The GSM Association (GSMA) released a report on mobile-enabled digital transformation in Uganda in co-operation with the government of Uganda and a number of international development agencies. The report was launched during a high-level round table that examined how Uganda could advance the national and global sustainable development agenda through mobile-enabled digital transformation. The report was accompanied by a draft action plan to be implemented during the next two years which highlights several mobile-enabled activities that would overcome some of the local challenges across different sectors and hence progress development goals. There are five areas where mobile technology is impacting Uganda: (a) productivity and efficiency, (b) service delivery, (c) good governance and social justice, (d) climate change and the environment, and (e) digital entrepreneurship and emerging technologies. The study notes that three key mobile services, namely connectivity, mobile money, and cellular Internet of things (IoT), are driving digital transformation in Uganda through supporting the priority areas in the national development plan and achieving sustainable development goals (SDGs). Yet, more co-operation among stakeholders is still required to improve digital and financial inclusion to underserved communities and further promote mobile-enabled solutions in the Ugandan national development plan.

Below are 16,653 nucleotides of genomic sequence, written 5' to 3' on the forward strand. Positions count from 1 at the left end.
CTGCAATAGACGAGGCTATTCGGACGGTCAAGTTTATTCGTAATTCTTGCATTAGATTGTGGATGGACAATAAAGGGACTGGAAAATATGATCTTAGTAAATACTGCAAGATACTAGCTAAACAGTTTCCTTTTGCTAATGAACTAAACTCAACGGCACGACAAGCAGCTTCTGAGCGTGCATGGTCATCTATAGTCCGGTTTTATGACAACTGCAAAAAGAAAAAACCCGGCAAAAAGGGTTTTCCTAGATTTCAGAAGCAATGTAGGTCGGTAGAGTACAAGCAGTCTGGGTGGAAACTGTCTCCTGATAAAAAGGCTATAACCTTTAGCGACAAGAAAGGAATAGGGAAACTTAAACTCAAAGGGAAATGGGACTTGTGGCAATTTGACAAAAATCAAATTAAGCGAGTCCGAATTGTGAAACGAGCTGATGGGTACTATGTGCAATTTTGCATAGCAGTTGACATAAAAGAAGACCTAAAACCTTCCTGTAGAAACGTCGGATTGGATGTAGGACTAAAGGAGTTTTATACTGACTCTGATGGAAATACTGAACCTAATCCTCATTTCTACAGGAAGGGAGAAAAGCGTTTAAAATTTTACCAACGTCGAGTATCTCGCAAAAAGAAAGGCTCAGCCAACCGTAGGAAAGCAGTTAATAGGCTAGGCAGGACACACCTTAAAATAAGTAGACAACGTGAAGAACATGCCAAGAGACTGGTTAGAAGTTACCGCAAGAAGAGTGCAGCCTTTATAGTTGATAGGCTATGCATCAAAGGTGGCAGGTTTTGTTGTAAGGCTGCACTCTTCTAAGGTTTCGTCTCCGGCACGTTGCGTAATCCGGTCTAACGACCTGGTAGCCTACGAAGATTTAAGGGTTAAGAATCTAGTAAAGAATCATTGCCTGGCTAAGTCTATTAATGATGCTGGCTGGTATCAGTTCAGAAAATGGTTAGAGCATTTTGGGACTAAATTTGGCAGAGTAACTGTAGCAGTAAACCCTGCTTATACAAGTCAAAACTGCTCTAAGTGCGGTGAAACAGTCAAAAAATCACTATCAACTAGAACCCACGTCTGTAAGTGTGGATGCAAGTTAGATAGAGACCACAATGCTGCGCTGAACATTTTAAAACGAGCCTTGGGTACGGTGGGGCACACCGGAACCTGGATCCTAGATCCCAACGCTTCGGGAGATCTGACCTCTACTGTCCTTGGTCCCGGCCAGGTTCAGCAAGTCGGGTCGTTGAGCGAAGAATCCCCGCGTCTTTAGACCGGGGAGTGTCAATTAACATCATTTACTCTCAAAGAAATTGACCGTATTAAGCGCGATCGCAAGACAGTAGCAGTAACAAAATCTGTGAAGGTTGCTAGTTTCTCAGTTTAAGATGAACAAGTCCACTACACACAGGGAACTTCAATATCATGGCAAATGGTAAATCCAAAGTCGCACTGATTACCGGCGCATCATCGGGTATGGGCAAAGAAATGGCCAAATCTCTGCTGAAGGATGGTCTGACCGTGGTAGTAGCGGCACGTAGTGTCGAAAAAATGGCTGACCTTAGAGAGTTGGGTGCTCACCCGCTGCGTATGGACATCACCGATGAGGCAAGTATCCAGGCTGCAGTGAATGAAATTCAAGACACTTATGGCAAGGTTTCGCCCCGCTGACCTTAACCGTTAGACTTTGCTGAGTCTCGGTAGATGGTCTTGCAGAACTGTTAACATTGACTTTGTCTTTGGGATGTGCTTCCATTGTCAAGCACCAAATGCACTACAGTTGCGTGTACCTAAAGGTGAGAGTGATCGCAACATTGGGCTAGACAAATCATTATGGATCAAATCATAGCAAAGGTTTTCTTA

The Internet of Things (IoT) includes a wide range of Internet-connected devices, from highly digitalised cars, home appliances (e.g. fridges), and smart watches, to digitalised clothes that can monitor health. IoT devices are often connected in wide-systems, typically described as 'smart houses' or 'smart cities'.
The impact of the Internet on businesses and the global economy has been crucial in shaping new economic models, and at the same time, raising new concerns.
The Internet is one of the primary drivers of economic growth, which is visible in many countries that have placed the development of ICT as one of the primary tools for boosting the economy.
The need for people to gain access to ICT resources and narrow the digital divide is crucial, and is especially relevant now in the light of the Sustainable Development Goals. It is also important to understand how access to the Internet affects the level of economic and social development in a country.